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  1. #21

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    I prefer Ilford Delta 100 to 100 T-Max for 35mm as it appears to me to have less tendency to curl across the width after drying.Here is a technical comparison of the two, likely the relation would be similar if developed in D-76 or Xtol:
    www.imx.nl/photo/Film/page123/page123.html

  2. #22
    Nicholas Lindan's Avatar
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    T-Max 100.

    Develop it in Microdol-X for Tech-Pan like grain. M-X is no longer made, but Ilford has an equivelant, name escapes me.

    Tech-Pan / Technidol will do better, but you can only get it on ebay.

    But if you really want no grain then you need to go to MF or LF. Even an inexpensive Zeiss Nettar folder loaded with T-Max will have finer grain and better resolution when resolving low-contrast detail.

    Nothing beats square inches.
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  3. #23

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    Quote Originally Posted by samuelingram View Post
    I'm looking for a sharp, fine grain film, with good detail in the blacks. One that will get good results with basic processing methods.
    For the first two requirements, just about any modern B&W film qualifies. Good shadow detail is on you -- you have to get the right exposure for that. But certainly any film from Kodak, Fuji, or Harmon will work for you.
    Bruce Watson
    AchromaticArts.com

  4. #24

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    I love Pan F+ in 120 or 35mm, but now I am shooting Delta 100 because I can shoot both 120 and 4x5 with the same emulsion and it makes my processing easier.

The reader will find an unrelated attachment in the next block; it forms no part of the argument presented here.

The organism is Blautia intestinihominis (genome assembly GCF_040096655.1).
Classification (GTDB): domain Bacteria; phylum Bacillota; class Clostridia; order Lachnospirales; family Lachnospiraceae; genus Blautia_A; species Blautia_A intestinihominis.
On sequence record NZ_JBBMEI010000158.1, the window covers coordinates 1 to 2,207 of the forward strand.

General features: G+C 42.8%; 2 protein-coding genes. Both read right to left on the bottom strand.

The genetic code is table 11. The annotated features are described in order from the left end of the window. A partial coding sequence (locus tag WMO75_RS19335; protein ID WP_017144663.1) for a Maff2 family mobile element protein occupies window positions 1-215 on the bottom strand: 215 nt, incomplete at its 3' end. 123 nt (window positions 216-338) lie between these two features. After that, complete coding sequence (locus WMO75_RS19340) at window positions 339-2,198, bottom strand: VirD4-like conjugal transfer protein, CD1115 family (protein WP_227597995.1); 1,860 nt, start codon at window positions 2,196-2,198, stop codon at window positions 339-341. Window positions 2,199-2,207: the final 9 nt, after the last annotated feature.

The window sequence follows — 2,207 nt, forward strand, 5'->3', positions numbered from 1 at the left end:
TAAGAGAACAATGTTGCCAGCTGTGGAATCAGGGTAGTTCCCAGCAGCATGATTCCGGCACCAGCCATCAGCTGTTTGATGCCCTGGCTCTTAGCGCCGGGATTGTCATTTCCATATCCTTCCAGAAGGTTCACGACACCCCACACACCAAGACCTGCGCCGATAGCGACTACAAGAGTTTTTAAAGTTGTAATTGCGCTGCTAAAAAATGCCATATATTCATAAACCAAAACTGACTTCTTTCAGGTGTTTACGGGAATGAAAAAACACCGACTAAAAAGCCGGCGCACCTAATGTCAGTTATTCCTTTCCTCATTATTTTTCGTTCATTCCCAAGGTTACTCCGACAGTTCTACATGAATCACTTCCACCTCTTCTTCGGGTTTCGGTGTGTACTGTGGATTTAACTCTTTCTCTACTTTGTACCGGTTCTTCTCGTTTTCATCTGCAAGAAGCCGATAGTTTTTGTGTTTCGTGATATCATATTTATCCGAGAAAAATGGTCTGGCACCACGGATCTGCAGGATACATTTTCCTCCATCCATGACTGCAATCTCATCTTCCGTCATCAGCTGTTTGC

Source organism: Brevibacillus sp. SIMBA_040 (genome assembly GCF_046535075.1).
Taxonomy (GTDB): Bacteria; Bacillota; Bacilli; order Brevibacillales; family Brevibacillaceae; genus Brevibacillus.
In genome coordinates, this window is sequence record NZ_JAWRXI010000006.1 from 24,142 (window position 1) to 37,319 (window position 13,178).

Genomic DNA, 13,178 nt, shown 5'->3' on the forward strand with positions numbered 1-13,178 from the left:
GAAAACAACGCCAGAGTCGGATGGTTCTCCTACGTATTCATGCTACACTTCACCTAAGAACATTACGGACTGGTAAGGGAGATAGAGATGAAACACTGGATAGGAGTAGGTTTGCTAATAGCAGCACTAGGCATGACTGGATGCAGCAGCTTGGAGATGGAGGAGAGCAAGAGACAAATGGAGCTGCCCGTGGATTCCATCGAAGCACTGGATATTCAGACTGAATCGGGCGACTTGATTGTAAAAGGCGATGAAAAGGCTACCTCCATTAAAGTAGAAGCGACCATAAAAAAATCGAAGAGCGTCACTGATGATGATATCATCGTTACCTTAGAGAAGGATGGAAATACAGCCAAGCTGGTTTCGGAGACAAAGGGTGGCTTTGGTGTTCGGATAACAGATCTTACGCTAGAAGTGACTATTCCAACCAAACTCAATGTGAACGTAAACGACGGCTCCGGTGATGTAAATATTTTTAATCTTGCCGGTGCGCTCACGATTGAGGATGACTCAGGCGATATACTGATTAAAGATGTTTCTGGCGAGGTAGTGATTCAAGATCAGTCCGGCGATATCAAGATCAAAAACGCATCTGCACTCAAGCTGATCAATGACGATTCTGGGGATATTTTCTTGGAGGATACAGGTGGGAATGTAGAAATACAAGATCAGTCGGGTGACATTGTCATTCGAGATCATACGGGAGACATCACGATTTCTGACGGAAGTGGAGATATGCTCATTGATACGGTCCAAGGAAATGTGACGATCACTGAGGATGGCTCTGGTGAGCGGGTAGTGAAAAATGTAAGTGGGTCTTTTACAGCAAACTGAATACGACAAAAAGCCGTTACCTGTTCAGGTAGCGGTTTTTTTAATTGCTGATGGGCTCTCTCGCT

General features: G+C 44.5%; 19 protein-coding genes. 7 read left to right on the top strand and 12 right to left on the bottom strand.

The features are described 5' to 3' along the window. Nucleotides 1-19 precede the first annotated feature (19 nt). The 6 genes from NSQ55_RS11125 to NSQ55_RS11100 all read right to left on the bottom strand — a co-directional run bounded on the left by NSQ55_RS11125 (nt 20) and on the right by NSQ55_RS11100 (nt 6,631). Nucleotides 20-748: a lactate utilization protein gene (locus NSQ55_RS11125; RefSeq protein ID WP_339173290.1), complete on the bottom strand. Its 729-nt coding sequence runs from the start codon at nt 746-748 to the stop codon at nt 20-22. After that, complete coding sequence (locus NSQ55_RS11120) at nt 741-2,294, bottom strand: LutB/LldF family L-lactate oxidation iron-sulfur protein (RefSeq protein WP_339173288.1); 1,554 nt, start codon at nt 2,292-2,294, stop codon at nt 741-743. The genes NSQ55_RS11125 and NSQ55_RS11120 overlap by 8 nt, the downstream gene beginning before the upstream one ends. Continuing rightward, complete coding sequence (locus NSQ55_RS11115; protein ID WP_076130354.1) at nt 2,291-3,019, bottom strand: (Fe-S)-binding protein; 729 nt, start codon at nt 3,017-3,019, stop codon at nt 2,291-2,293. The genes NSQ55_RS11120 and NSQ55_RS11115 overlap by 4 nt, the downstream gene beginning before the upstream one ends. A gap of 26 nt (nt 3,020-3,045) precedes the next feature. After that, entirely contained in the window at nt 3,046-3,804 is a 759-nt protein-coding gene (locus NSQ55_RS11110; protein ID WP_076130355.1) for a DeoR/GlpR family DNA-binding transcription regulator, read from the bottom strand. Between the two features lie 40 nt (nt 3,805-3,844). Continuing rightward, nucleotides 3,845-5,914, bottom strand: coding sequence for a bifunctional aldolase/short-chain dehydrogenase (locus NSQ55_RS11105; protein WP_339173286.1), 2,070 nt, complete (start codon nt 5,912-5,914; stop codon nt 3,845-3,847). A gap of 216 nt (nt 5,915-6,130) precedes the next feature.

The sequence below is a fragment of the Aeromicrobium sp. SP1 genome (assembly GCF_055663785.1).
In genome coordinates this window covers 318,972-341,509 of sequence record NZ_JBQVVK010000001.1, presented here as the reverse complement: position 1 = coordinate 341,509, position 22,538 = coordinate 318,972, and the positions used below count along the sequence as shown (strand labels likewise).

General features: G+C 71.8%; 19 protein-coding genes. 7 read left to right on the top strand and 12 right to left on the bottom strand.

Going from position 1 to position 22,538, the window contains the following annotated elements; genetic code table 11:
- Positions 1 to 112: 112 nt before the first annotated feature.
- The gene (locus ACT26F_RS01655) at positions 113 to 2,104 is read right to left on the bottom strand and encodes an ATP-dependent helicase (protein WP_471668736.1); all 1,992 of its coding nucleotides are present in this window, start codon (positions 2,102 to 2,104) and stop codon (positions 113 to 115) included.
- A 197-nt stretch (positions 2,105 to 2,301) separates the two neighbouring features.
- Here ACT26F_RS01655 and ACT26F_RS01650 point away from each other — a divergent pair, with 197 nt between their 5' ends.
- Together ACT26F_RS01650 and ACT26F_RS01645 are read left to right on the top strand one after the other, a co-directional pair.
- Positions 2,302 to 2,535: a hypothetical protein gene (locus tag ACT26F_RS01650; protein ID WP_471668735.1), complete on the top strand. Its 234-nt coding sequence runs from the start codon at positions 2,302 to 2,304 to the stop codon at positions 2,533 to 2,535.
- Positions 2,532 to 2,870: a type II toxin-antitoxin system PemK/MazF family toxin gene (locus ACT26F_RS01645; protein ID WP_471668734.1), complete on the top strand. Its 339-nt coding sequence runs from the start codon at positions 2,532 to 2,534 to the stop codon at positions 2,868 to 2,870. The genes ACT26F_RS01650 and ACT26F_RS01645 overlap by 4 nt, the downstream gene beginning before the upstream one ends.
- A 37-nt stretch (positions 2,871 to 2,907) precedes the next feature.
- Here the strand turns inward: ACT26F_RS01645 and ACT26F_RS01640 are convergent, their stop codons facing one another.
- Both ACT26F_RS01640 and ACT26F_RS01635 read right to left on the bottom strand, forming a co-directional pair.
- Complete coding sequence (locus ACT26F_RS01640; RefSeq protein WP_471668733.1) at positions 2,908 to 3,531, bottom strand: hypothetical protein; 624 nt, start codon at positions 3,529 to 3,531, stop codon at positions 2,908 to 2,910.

5. #25

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    T-Max 100 is my suggestion. It is sharp, fine grained, and holds a bit more detail and bite in the low tones than many films. It is highly controllable with processing variations, and has excellent exposure latitude. It looks great in any developer.

    You can get finer grain and more resolution from a few other specialty films, but you will have to really work to get low-enough contrast out of them, and they will be much slower. They definitely do not meet your "basic processing" criterion.

    If not T-Max, then try Ilford Delta 100 or Fuji Neopan Acros (which is ISO 100 speed).

    HP5 is a 400 film. FP4 is a 125 film. HP = high-speed panchromatic, and FP = fine-grained panchromatic, I believe. Neither are flat-grained/t-grained/tabular-grained films like T-Max, Delta, or Acros. They are Ilford's competitors to Kodak Tri-X 400 and Plus-X 125.
    2F/2F

    "Truth and love are my law and worship. Form and conscience are my manifestation and guide. Nature and peace are my shelter and companions. Order is my attitude. Beauty and perfection are my attack."

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  6. #26
    Lee L's Avatar
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    Quote Originally Posted by Nicholas Lindan View Post